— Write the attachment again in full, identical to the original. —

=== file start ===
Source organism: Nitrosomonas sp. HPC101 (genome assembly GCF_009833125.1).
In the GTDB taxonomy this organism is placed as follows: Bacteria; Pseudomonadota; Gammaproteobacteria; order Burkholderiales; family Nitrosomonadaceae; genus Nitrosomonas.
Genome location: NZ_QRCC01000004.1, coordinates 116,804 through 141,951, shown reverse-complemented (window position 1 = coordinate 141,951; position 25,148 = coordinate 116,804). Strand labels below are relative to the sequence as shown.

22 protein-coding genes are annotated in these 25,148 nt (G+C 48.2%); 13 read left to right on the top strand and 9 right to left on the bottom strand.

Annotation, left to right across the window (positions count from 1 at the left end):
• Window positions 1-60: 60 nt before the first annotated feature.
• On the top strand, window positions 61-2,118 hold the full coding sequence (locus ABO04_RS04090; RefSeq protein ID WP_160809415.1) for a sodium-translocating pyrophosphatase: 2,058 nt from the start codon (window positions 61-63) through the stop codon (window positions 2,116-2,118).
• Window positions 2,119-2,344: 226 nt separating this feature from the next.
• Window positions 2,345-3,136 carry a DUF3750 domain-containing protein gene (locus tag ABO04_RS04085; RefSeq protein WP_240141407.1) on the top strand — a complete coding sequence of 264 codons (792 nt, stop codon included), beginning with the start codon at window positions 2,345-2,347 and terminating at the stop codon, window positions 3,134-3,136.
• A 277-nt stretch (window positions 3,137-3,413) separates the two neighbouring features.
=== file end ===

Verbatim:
Source organism: Nitrosomonas sp. HPC101 (genome assembly GCF_009833125.1).
In the GTDB taxonomy this organism is placed as follows: Bacteria; Pseudomonadota; Gammaproteobacteria; order Burkholderiales; family Nitrosomonadaceae; genus Nitrosomonas.
Genome location: NZ_QRCC01000004.1, coordinates 116,804 through 141,951, shown reverse-complemented (window position 1 = coordinate 141,951; position 25,148 = coordinate 116,804). Strand labels below are relative to the sequence as shown.

22 protein-coding genes are annotated in these 25,148 nt (G+C 48.2%); 13 read left to right on the top strand and 9 right to left on the bottom strand.

Annotation, left to right across the window (positions count from 1 at the left end):
• Window positions 1-60: 60 nt before the first annotated feature.
• On the top strand, window positions 61-2,118 hold the full coding sequence (locus ABO04_RS04090; RefSeq protein ID WP_160809415.1) for a sodium-translocating pyrophosphatase: 2,058 nt from the start codon (window positions 61-63) through the stop codon (window positions 2,116-2,118).
• Window positions 2,119-2,344: 226 nt separating this feature from the next.
• Window positions 2,345-3,136 carry a DUF3750 domain-containing protein gene (locus tag ABO04_RS04085; RefSeq protein WP_240141407.1) on the top strand — a complete coding sequence of 264 codons (792 nt, stop codon included), beginning with the start codon at window positions 2,345-2,347 and terminating at the stop codon, window positions 3,134-3,136.
• A 277-nt stretch (window positions 3,137-3,413) separates the two neighbouring features.